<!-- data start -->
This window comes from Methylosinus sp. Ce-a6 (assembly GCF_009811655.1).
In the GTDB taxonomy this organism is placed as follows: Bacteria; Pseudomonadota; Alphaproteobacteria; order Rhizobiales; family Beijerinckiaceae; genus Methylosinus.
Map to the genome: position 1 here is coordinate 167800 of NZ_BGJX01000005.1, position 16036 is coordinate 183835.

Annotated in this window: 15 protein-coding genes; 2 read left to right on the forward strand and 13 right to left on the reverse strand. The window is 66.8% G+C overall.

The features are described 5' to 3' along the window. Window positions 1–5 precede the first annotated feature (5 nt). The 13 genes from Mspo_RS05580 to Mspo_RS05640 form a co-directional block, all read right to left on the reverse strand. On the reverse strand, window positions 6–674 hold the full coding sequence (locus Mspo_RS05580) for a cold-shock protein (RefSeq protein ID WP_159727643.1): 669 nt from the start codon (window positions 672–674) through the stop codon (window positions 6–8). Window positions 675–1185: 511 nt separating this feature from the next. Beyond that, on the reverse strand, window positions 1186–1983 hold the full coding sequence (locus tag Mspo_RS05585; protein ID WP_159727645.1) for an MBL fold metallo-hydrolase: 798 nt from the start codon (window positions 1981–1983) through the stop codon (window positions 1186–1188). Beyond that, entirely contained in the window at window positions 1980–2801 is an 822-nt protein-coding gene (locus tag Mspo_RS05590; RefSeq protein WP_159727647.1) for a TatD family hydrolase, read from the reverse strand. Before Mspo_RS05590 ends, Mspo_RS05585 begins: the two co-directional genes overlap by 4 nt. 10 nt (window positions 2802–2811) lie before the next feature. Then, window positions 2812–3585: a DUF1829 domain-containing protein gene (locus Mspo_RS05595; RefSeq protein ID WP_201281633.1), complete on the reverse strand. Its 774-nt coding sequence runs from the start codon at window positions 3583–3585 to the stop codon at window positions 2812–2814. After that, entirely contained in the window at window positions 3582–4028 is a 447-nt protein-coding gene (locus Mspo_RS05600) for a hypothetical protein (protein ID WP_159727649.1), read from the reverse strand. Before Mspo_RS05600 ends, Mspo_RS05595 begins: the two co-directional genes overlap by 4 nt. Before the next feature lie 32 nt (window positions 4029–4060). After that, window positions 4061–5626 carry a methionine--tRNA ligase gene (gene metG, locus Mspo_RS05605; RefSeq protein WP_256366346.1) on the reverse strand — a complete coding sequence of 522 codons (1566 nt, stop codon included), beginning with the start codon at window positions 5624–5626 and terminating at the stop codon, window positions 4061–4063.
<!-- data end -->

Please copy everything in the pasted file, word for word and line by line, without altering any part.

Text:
This window comes from Methylosinus sp. Ce-a6 (assembly GCF_009811655.1).
In the GTDB taxonomy this organism is placed as follows: Bacteria; Pseudomonadota; Alphaproteobacteria; order Rhizobiales; family Beijerinckiaceae; genus Methylosinus.
Map to the genome: position 1 here is coordinate 167800 of NZ_BGJX01000005.1, position 16036 is coordinate 183835.

Annotated in this window: 15 protein-coding genes; 2 read left to right on the forward strand and 13 right to left on the reverse strand. The window is 66.8% G+C overall.

The features are described 5' to 3' along the window. Window positions 1–5 precede the first annotated feature (5 nt). The 13 genes from Mspo_RS05580 to Mspo_RS05640 form a co-directional block, all read right to left on the reverse strand. On the reverse strand, window positions 6–674 hold the full coding sequence (locus Mspo_RS05580) for a cold-shock protein (RefSeq protein ID WP_159727643.1): 669 nt from the start codon (window positions 672–674) through the stop codon (window positions 6–8). Window positions 675–1185: 511 nt separating this feature from the next. Beyond that, on the reverse strand, window positions 1186–1983 hold the full coding sequence (locus tag Mspo_RS05585; protein ID WP_159727645.1) for an MBL fold metallo-hydrolase: 798 nt from the start codon (window positions 1981–1983) through the stop codon (window positions 1186–1188). Beyond that, entirely contained in the window at window positions 1980–2801 is an 822-nt protein-coding gene (locus tag Mspo_RS05590; RefSeq protein WP_159727647.1) for a TatD family hydrolase, read from the reverse strand. Before Mspo_RS05590 ends, Mspo_RS05585 begins: the two co-directional genes overlap by 4 nt. 10 nt (window positions 2802–2811) lie before the next feature. Then, window positions 2812–3585: a DUF1829 domain-containing protein gene (locus Mspo_RS05595; RefSeq protein ID WP_201281633.1), complete on the reverse strand. Its 774-nt coding sequence runs from the start codon at window positions 3583–3585 to the stop codon at window positions 2812–2814. After that, entirely contained in the window at window positions 3582–4028 is a 447-nt protein-coding gene (locus Mspo_RS05600) for a hypothetical protein (protein ID WP_159727649.1), read from the reverse strand. Before Mspo_RS05600 ends, Mspo_RS05595 begins: the two co-directional genes overlap by 4 nt. Before the next feature lie 32 nt (window positions 4029–4060). After that, window positions 4061–5626 carry a methionine--tRNA ligase gene (gene metG, locus Mspo_RS05605; RefSeq protein WP_256366346.1) on the reverse strand — a complete coding sequence of 522 codons (1566 nt, stop codon included), beginning with the start codon at window positions 5624–5626 and terminating at the stop codon, window positions 4061–4063.